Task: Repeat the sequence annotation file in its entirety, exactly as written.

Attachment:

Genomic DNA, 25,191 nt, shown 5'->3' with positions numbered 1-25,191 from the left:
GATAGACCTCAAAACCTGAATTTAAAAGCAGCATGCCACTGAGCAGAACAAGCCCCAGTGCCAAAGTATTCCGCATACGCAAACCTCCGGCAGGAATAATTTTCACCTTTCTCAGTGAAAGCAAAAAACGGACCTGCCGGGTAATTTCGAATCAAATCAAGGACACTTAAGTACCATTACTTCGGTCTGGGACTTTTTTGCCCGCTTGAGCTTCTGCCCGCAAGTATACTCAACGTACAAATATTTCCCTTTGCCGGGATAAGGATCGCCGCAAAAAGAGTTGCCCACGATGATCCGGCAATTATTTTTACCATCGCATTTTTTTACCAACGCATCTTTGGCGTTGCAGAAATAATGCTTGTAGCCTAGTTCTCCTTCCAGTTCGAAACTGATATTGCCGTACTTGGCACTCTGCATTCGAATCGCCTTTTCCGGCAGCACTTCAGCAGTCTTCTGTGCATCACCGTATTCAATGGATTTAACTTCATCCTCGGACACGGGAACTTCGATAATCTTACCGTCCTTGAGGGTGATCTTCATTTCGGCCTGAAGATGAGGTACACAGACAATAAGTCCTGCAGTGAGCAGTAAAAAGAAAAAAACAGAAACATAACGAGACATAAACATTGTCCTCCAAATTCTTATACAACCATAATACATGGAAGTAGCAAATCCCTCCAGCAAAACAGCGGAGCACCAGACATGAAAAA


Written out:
Genomic DNA, 25,191 nt, shown 5'->3' with positions numbered 1-25,191 from the left:
GATAGACCTCAAAACCTGAATTTAAAAGCAGCATGCCACTGAGCAGAACAAGCCCCAGTGCCAAAGTATTCCGCATACGCAAACCTCCGGCAGGAATAATTTTCACCTTTCTCAGTGAAAGCAAAAAACGGACCTGCCGGGTAATTTCGAATCAAATCAAGGACACTTAAGTACCATTACTTCGGTCTGGGACTTTTTTGCCCGCTTGAGCTTCTGCCCGCAAGTATACTCAACGTACAAATATTTCCCTTTGCCGGGATAAGGATCGCCGCAAAAAGAGTTGCCCACGATGATCCGGCAATTATTTTTACCATCGCATTTTTTTACCAACGCATCTTTGGCGTTGCAGAAATAATGCTTGTAGCCTAGTTCTCCTTCCAGTTCGAAACTGATATTGCCGTACTTGGCACTCTGCATTCGAATCGCCTTTTCCGGCAGCACTTCAGCAGTCTTCTGTGCATCACCGTATTCAATGGATTTAACTTCATCCTCGGACACGGGAACTTCGATAATCTTACCGTCCTTGAGGGTGATCTTCATTTCGGCCTGAAGATGAGGTACACAGACAATAAGTCCTGCAGTGAGCAGTAAAAAGAAAAAAACAGAAACATAACGAGACATAAACATTGTCCTCCAAATTCTTATACAACCATAATACATGGAAGTAGCAAATCCCTCCAGCAAAACAGCGGAGCACCAGACATGAAAAA